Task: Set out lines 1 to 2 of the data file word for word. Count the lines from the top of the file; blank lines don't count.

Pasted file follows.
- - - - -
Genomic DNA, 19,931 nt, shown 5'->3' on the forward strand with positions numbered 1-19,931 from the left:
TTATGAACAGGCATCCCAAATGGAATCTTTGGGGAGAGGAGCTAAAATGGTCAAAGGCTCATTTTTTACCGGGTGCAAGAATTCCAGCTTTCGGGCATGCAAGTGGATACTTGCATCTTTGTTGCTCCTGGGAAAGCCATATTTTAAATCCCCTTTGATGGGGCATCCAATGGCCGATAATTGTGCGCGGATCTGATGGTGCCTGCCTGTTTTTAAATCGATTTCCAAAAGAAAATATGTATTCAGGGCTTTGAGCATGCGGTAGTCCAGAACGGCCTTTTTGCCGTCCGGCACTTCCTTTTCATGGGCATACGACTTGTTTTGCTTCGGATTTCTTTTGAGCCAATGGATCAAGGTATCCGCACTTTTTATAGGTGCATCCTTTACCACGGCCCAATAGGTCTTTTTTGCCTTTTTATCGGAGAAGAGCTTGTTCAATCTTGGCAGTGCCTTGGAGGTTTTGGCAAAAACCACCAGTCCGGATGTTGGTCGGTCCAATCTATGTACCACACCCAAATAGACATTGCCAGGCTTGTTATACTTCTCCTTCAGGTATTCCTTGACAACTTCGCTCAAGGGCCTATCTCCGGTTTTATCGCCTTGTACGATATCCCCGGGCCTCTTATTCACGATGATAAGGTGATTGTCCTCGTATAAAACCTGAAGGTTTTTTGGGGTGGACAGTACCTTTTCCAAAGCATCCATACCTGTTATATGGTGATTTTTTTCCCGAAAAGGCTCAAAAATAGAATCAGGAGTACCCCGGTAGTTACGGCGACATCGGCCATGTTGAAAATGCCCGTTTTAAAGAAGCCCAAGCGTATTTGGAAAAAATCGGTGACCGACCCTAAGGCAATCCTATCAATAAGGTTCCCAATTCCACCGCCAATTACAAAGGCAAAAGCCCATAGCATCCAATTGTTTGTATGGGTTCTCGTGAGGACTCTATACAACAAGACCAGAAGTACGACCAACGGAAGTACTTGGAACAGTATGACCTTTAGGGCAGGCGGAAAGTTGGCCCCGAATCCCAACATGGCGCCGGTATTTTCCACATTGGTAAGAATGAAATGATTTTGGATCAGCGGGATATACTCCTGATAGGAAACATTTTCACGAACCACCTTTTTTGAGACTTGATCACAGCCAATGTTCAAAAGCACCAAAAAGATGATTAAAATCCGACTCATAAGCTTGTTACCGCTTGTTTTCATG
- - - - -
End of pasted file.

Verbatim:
Genomic DNA, 19,931 nt, shown 5'->3' on the forward strand with positions numbered 1-19,931 from the left:
TTATGAACAGGCATCCCAAATGGAATCTTTGGGGAGAGGAGCTAAAATGGTCAAAGGCTCATTTTTTACCGGGTGCAAGAATTCCAGCTTTCGGGCATGCAAGTGGATACTTGCATCTTTGTTGCTCCTGGGAAAGCCATATTTTAAATCCCCTTTGATGGGGCATCCAATGGCCGATAATTGTGCGCGGATCTGATGGTGCCTGCCTGTTTTTAAATCGATTTCCAAAAGAAAATATGTATTCAGGGCTTTGAGCATGCGGTAGTCCAGAACGGCCTTTTTGCCGTCCGGCACTTCCTTTTCATGGGCATACGACTTGTTTTGCTTCGGATTTCTTTTGAGCCAATGGATCAAGGTATCCGCACTTTTTATAGGTGCATCCTTTACCACGGCCCAATAGGTCTTTTTTGCCTTTTTATCGGAGAAGAGCTTGTTCAATCTTGGCAGTGCCTTGGAGGTTTTGGCAAAAACCACCAGTCCGGATGTTGGTCGGTCCAATCTATGTACCACACCCAAATAGACATTGCCAGGCTTGTTATACTTCTCCTTCAGGTATTCCTTGACAACTTCGCTCAAGGGCCTATCTCCGGTTTTATCGCCTTGTACGATATCCCCGGGCCTCTTATTCACGATGATAAGGTGATTGTCCTCGTATAAAACCTGAAGGTTTTTTGGGGTGGACAGTACCTTTTCCAAAGCATCCATACCTGTTATATGGTGATTTTTTTCCCGAAAAGGCTCAAAAATAGAATCAGGAGTACCCCGGTAGTTACGGCGACATCGGCCATGTTGAAAATGCCCGTTTTAAAGAAGCCCAAGCGTATTTGGAAAAAATCGGTGACCGACCCTAAGGCAATCCTATCAATAAGGTTCCCAATTCCACCGCCAATTACAAAGGCAAAAGCCCATAGCATCCAATTGTTTGTATGGGTTCTCGTGAGGACTCTATACAACAAGACCAGAAGTACGACCAACGGAAGTACTTGGAACAGTATGACCTTTAGGGCAGGCGGAAAGTTGGCCCCGAATCCCAACATGGCGCCGGTATTTTCCACATTGGTAAGAATGAAATGATTTTGGATCAGCGGGATATACTCCTGATAGGAAACATTTTCACGAACCACCTTTTTTGAGACTTGATCACAGCCAATGTTCAAAAGCACCAAAAAGATGATTAAAATCCGACTCATAAGCTTGTTACCGCTTGTTTTCATG